2. **Architectural Design Trends -** Publish blog posts or videos exploring current architectural design trends, particularly those related to drywall and EFIS installation. Present Paramount Contracting as a thought leader in the field by providing expert insights and recommendations.

3. **Product Comparison -** Create a comparison guide that highlights the benefits and features of different drywall and EFIS materials and techniques. Collaborate with manufacturers to obtain product samples and conduct unbiased evaluations.

4. **Virtual Tours -** Create captivating virtual tours of past projects showcasing the expertise and quality of Paramount Contracting’s drywall and EFIS installations. These tours can be shared on the website, YouTube, and social media platforms.

5. **Architect Interviews -** Conduct interviews with renowned architects, discussing emerging trends, challenges they face when selecting contractors, and the importance of craftsmanship in construction projects. Share these interviews on blogs, YouTube, and relevant industry forums.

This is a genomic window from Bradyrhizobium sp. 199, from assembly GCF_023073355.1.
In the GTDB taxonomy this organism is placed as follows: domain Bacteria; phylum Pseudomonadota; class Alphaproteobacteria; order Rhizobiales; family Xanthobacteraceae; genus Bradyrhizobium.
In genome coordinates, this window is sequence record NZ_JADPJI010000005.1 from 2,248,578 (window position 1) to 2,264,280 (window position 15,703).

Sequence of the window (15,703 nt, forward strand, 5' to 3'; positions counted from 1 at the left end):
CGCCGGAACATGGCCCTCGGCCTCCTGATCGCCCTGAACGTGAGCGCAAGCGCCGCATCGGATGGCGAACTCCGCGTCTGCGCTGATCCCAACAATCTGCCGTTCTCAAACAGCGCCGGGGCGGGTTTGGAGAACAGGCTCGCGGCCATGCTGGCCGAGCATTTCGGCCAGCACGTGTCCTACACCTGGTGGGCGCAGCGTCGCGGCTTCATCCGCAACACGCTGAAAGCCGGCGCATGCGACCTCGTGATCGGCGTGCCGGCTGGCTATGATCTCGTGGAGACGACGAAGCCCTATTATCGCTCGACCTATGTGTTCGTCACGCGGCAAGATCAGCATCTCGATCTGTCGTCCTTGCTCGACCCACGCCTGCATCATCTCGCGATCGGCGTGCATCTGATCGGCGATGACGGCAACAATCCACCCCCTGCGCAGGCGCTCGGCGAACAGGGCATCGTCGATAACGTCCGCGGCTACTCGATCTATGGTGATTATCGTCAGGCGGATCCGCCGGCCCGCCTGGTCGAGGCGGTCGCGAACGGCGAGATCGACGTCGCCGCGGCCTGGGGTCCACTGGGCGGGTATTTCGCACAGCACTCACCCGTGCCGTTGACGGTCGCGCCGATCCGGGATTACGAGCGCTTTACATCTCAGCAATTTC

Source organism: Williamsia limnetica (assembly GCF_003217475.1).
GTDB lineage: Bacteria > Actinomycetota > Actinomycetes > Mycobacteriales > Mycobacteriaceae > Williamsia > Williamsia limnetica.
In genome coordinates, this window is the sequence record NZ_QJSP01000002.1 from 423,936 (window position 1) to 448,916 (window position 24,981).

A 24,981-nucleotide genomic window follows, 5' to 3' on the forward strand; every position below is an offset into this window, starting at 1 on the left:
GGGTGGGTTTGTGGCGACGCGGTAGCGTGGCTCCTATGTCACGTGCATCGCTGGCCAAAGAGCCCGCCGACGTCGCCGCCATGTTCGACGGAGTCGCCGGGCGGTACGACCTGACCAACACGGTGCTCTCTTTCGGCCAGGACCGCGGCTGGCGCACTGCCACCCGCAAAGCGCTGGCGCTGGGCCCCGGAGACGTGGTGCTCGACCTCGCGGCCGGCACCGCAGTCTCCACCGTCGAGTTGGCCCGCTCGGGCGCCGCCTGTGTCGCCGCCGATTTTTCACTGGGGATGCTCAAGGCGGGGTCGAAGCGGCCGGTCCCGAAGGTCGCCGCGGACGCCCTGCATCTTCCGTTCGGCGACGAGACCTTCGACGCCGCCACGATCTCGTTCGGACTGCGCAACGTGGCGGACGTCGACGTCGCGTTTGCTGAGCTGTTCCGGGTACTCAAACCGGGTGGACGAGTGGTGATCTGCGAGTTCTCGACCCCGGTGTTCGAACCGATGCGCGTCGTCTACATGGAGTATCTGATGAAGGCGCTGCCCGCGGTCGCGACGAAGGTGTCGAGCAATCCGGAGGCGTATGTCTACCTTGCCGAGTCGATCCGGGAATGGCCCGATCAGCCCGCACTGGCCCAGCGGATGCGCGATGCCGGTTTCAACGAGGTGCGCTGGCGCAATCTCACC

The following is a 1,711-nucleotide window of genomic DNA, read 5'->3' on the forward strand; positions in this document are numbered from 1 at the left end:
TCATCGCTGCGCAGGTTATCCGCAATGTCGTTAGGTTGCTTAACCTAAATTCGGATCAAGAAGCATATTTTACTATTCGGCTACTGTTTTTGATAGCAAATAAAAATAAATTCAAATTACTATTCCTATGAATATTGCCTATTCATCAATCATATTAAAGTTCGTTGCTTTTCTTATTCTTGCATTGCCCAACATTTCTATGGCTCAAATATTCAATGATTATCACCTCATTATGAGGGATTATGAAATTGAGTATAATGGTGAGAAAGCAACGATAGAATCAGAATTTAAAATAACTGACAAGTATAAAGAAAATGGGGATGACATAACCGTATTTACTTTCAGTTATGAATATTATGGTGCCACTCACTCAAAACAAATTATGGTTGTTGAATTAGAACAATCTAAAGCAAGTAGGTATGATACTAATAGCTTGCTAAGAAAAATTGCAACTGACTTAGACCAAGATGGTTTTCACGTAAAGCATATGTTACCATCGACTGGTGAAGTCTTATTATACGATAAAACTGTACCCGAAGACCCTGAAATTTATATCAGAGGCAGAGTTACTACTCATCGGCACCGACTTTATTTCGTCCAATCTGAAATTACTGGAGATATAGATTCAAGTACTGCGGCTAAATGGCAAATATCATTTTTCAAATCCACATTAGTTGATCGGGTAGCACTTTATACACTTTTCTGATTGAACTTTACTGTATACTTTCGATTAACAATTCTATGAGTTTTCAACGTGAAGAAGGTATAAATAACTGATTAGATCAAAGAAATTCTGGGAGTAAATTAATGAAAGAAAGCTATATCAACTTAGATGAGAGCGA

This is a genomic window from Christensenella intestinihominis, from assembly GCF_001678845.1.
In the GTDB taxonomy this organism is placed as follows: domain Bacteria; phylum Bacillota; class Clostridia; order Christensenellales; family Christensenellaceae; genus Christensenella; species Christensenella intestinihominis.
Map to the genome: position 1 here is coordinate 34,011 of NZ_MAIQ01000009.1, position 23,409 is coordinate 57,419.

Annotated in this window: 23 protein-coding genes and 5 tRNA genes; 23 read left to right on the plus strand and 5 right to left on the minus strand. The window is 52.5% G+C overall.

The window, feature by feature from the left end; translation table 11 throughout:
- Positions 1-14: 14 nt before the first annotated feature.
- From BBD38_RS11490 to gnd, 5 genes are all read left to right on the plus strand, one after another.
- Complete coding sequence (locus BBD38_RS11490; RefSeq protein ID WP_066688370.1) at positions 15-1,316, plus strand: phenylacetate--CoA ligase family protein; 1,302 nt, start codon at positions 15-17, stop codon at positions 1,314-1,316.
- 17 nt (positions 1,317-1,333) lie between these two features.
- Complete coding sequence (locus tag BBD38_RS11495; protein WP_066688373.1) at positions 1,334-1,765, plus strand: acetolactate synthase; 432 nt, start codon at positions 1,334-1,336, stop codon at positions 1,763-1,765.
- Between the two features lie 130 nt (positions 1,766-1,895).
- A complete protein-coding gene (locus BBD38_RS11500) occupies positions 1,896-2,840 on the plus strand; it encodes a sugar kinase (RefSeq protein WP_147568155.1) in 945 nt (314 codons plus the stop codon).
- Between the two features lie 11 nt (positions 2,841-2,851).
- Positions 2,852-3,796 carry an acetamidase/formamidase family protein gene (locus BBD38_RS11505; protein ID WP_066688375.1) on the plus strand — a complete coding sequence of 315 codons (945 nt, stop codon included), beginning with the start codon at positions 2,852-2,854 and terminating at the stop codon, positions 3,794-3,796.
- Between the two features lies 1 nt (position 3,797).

**SEO Strategy:**
To attract architect clients, focus on the following keywords and content creation ideas for SEO:

1. **”Commercial Drywall Contractors”** – Create an in-depth blog post or webpage highlighting the expertise, experience, and successful projects completed by Paramount Contracting in commercial drywall installations.

2. **”EFIS Installation Company”** – Develop a dedicated landing page highlighting the benefits and advantages of Paramount Contracting’s EFIS installation services, including case studies, testimonials, and images.

3. **”Architect-approved Drywall Solutions”** – Create a comprehensive guide that addresses the specific needs and concerns architects have when selecting drywall contractors. Include information on industry best practices, certifications, and project success stories.

**Link Building Ideas:**
Boost Paramount Contracting’s search engine rankings with these link building ideas:

1. **Industry Associations** – Partner with local or national architecture and construction-related associations to obtain backlinks. Contribute informative articles or resources to their websites or newsletters.

2. **Guest Blogging** – Reach out to influential architecture or construction industry blogs and offer to contribute high-quality guest posts related to drywall and EFIS installation.